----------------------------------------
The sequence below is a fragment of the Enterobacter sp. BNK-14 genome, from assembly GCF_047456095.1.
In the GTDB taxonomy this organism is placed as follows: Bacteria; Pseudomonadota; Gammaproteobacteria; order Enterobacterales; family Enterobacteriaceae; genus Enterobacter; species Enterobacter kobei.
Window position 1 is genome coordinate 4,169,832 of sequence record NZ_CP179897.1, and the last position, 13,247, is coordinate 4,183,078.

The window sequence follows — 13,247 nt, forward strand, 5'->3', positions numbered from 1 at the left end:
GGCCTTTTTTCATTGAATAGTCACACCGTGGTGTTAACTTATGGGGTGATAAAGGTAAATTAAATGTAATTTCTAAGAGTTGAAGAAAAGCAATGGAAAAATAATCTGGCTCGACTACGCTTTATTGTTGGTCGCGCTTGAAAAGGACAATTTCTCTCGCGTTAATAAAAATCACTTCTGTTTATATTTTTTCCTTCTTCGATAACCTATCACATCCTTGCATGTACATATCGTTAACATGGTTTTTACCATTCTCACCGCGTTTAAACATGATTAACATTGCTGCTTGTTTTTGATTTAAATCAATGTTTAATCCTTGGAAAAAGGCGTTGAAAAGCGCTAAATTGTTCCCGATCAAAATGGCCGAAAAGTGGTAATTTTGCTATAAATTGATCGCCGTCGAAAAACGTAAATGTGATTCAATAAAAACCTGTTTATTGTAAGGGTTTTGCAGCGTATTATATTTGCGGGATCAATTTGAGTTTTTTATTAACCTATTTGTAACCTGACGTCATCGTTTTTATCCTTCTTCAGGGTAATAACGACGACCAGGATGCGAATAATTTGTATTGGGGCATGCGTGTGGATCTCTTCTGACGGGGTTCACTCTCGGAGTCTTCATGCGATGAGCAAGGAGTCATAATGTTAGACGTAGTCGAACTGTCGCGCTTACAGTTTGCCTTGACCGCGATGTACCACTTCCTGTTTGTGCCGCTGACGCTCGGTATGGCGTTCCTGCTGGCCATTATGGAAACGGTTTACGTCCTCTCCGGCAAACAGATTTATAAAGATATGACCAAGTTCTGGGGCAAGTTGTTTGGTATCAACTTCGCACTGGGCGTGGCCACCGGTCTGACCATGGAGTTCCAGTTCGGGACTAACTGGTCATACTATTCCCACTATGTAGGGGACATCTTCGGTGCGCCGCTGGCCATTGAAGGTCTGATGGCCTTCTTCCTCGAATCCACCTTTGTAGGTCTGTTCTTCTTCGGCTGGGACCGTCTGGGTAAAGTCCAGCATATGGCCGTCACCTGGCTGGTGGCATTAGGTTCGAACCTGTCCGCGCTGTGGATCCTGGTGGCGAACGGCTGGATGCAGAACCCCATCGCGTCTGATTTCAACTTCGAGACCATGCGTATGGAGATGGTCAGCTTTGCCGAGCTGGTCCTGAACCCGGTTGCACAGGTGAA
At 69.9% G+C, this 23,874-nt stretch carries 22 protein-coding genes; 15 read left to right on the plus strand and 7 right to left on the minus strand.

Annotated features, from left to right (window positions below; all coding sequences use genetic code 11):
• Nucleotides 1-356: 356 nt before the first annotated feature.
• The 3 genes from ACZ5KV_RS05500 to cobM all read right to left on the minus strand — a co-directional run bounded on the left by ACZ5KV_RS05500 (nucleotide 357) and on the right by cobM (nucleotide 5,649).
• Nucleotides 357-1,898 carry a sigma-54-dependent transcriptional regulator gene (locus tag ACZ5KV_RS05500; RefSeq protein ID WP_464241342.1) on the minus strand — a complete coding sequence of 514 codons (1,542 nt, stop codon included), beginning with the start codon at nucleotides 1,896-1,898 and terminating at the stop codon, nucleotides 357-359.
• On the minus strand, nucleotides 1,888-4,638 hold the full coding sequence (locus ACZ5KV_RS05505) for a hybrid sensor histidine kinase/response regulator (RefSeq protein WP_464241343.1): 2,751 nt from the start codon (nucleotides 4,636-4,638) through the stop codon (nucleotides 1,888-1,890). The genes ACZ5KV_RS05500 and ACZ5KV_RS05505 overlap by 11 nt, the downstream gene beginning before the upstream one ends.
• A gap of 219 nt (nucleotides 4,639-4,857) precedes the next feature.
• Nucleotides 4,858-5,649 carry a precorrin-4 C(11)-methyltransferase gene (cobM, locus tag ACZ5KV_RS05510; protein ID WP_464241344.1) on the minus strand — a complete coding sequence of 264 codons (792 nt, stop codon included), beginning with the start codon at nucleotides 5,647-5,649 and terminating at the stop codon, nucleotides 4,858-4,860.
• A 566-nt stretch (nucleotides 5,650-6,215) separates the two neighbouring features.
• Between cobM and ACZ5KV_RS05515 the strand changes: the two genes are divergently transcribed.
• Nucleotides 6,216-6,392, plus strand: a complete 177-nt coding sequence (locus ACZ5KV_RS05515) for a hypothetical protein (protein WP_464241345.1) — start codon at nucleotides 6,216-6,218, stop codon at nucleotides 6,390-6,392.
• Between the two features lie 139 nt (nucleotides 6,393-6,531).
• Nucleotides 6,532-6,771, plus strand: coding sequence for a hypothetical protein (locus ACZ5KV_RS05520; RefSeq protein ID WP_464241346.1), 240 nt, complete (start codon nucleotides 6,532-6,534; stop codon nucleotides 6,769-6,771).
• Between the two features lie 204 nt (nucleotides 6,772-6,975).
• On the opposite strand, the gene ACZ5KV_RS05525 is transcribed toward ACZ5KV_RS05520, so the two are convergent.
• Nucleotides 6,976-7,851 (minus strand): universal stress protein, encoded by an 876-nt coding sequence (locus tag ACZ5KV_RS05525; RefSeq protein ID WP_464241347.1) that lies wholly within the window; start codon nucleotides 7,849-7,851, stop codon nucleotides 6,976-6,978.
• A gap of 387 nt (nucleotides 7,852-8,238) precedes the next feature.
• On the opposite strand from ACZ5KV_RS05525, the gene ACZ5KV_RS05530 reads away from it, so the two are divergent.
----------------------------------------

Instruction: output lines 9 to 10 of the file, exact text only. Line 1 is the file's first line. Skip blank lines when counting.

• The 3 genes from ACZ5KV_RS05500 to cobM all read right to left on the minus strand — a co-directional run bounded on the left by ACZ5KV_RS05500 (nucleotide 357) and on the right by cobM (nucleotide 5,649).
• Nucleotides 357-1,898 carry a sigma-54-dependent transcriptional regulator gene (locus tag ACZ5KV_RS05500; RefSeq protein ID WP_464241342.1) on the minus strand — a complete coding sequence of 514 codons (1,542 nt, stop codon included), beginning with the start codon at nucleotides 1,896-1,898 and terminating at the stop codon, nucleotides 357-359.